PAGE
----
Her Sibelius Violin Concerto began deliciously, in the far distance: icy, portentous. Concertmaster Dan Flanagan, who also plays this concerto, oversaw a meticulous response to the often muddy pianissimo, con sordino textures that dominate the accompaniment. Barton Pine’s account made consistent sense, usually overcoming the several structural ambiguities of the work; the end of the big cadenza and the merge with the recapitulation in the first movement were high points of the evening. So, too, was the reemergence of the violin solo, in the second movement, after the surging string episode toward the beginning.

What seized my ears was the silver sheen of the upper registers, in this case consistently gentle and reassuring.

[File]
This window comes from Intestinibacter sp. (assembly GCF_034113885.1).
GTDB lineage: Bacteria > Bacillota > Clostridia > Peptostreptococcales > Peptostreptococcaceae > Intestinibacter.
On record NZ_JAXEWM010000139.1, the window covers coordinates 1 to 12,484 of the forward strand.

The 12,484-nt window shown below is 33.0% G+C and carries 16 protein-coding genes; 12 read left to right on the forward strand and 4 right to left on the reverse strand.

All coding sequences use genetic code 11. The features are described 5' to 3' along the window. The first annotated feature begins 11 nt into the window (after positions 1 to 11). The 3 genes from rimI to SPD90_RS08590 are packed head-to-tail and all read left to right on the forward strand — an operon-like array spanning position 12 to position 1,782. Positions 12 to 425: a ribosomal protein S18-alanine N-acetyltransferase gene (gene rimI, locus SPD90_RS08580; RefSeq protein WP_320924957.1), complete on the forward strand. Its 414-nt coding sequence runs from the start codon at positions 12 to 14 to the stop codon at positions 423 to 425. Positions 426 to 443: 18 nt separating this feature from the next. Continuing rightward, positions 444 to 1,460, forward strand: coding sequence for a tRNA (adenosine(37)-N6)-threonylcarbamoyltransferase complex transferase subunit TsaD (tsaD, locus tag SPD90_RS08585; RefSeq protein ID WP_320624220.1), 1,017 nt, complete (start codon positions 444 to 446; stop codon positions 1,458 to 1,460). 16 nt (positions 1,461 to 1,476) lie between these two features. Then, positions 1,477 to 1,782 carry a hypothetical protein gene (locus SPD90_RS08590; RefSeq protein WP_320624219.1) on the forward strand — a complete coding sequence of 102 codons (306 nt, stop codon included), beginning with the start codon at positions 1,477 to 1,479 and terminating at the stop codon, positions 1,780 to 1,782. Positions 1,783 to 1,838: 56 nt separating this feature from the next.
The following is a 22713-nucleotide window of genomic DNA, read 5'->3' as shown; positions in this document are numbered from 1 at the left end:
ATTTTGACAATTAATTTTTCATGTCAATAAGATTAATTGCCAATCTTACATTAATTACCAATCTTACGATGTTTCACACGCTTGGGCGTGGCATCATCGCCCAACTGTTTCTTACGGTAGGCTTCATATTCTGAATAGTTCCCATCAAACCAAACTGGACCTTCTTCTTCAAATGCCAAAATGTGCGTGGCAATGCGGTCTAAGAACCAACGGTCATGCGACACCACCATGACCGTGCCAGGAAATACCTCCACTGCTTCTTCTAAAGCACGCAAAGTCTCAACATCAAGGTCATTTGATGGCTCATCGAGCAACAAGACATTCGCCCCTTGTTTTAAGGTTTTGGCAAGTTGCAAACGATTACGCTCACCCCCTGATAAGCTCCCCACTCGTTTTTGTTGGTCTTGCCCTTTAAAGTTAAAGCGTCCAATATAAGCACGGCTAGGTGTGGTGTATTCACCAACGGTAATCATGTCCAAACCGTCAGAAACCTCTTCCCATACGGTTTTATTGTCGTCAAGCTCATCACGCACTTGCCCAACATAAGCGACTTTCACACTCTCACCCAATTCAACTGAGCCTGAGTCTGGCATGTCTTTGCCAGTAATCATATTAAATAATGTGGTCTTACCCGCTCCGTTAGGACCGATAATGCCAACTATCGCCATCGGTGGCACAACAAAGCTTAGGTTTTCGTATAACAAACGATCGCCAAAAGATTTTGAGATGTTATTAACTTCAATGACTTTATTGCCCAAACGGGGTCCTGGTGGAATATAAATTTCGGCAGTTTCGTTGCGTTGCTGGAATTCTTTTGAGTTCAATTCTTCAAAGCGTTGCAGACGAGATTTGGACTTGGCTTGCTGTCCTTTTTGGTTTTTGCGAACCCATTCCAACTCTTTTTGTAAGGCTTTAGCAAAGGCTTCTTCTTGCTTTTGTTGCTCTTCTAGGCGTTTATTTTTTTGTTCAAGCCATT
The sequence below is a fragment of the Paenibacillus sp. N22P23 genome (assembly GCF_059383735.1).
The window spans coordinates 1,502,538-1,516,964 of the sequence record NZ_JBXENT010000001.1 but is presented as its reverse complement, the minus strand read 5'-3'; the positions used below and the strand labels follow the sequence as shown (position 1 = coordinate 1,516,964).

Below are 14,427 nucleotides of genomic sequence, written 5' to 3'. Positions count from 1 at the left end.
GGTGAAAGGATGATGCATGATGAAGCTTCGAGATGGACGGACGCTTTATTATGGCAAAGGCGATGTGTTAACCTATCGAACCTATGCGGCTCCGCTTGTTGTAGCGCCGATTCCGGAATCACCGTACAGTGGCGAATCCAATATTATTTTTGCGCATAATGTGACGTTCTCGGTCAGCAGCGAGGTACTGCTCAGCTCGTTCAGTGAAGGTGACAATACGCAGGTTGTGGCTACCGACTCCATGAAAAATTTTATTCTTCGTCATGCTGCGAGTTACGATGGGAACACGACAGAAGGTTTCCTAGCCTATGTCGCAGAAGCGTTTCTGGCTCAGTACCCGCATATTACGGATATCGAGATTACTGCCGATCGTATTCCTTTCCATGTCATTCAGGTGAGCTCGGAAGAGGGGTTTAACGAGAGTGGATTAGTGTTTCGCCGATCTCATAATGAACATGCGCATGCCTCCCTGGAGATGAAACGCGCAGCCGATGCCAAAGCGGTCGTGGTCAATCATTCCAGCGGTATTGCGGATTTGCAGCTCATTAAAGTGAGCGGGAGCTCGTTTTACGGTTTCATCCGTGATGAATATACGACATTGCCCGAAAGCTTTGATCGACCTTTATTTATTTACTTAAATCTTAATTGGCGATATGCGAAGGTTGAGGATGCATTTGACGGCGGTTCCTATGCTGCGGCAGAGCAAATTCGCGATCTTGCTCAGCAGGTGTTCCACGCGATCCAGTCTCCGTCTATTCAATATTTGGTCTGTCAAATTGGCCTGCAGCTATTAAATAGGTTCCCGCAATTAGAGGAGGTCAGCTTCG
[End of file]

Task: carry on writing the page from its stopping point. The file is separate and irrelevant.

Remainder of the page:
I spent long stretches of the concert trying to analyze the secrets of Barton Pine’s bowing technique and the splendid sounds emanating from the famous violin, a 1742 Guarneri del Gesù. Instruments of that provenance are valued especially for their dark, complex sonorities, entirely fitting for the Sibelius concerto. But what seized my ears was the silver sheen of the upper registers, in this case consistently gentle and reassuring.

If we were to talk it over, I’d ask the artist why she doesn’t think the great sentimental outbursts in the first movement, Largamente — the best of the concerto’s many fine tunes — include the figure just before as an upbeat; both times the 32nd-note rest seemed, instead, some kind of caesura. And I’d ask whether there’s any way to smooth out the last three pages of the score, where Sibelius so suddenly decides he’s done.

The encore was her own Tango-Étude No. 3, after Piazzolla, a track from her recent album Capricho Latino (Cedille, that wonderful Chicago-based label, 2011).

Teasing vs. Crossing Over